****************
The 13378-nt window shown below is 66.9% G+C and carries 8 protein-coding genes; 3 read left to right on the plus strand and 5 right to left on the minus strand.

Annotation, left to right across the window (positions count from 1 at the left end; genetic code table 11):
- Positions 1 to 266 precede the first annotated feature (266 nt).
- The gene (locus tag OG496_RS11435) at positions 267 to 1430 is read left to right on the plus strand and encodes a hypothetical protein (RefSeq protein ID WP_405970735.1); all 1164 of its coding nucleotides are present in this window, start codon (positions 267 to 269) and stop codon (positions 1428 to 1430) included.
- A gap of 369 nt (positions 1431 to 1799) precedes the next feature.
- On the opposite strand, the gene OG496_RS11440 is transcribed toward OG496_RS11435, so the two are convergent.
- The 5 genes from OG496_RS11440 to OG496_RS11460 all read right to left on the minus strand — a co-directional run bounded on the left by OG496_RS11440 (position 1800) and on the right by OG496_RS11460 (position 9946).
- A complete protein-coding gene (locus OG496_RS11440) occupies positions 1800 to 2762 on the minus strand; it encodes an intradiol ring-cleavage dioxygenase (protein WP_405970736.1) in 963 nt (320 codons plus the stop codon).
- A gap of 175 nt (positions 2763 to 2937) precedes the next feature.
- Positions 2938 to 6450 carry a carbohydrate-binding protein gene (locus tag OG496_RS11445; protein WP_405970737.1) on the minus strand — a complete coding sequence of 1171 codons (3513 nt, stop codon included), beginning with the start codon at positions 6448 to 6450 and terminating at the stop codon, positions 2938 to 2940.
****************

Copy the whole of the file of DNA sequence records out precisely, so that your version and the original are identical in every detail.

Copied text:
The 13378-nt window shown below is 66.9% G+C and carries 8 protein-coding genes; 3 read left to right on the plus strand and 5 right to left on the minus strand.

Annotation, left to right across the window (positions count from 1 at the left end; genetic code table 11):
- Positions 1 to 266 precede the first annotated feature (266 nt).
- The gene (locus tag OG496_RS11435) at positions 267 to 1430 is read left to right on the plus strand and encodes a hypothetical protein (RefSeq protein ID WP_405970735.1); all 1164 of its coding nucleotides are present in this window, start codon (positions 267 to 269) and stop codon (positions 1428 to 1430) included.
- A gap of 369 nt (positions 1431 to 1799) precedes the next feature.
- On the opposite strand, the gene OG496_RS11440 is transcribed toward OG496_RS11435, so the two are convergent.
- The 5 genes from OG496_RS11440 to OG496_RS11460 all read right to left on the minus strand — a co-directional run bounded on the left by OG496_RS11440 (position 1800) and on the right by OG496_RS11460 (position 9946).
- A complete protein-coding gene (locus OG496_RS11440) occupies positions 1800 to 2762 on the minus strand; it encodes an intradiol ring-cleavage dioxygenase (protein WP_405970736.1) in 963 nt (320 codons plus the stop codon).
- A gap of 175 nt (positions 2763 to 2937) precedes the next feature.
- Positions 2938 to 6450 carry a carbohydrate-binding protein gene (locus tag OG496_RS11445; protein WP_405970737.1) on the minus strand — a complete coding sequence of 1171 codons (3513 nt, stop codon included), beginning with the start codon at positions 6448 to 6450 and terminating at the stop codon, positions 2938 to 2940.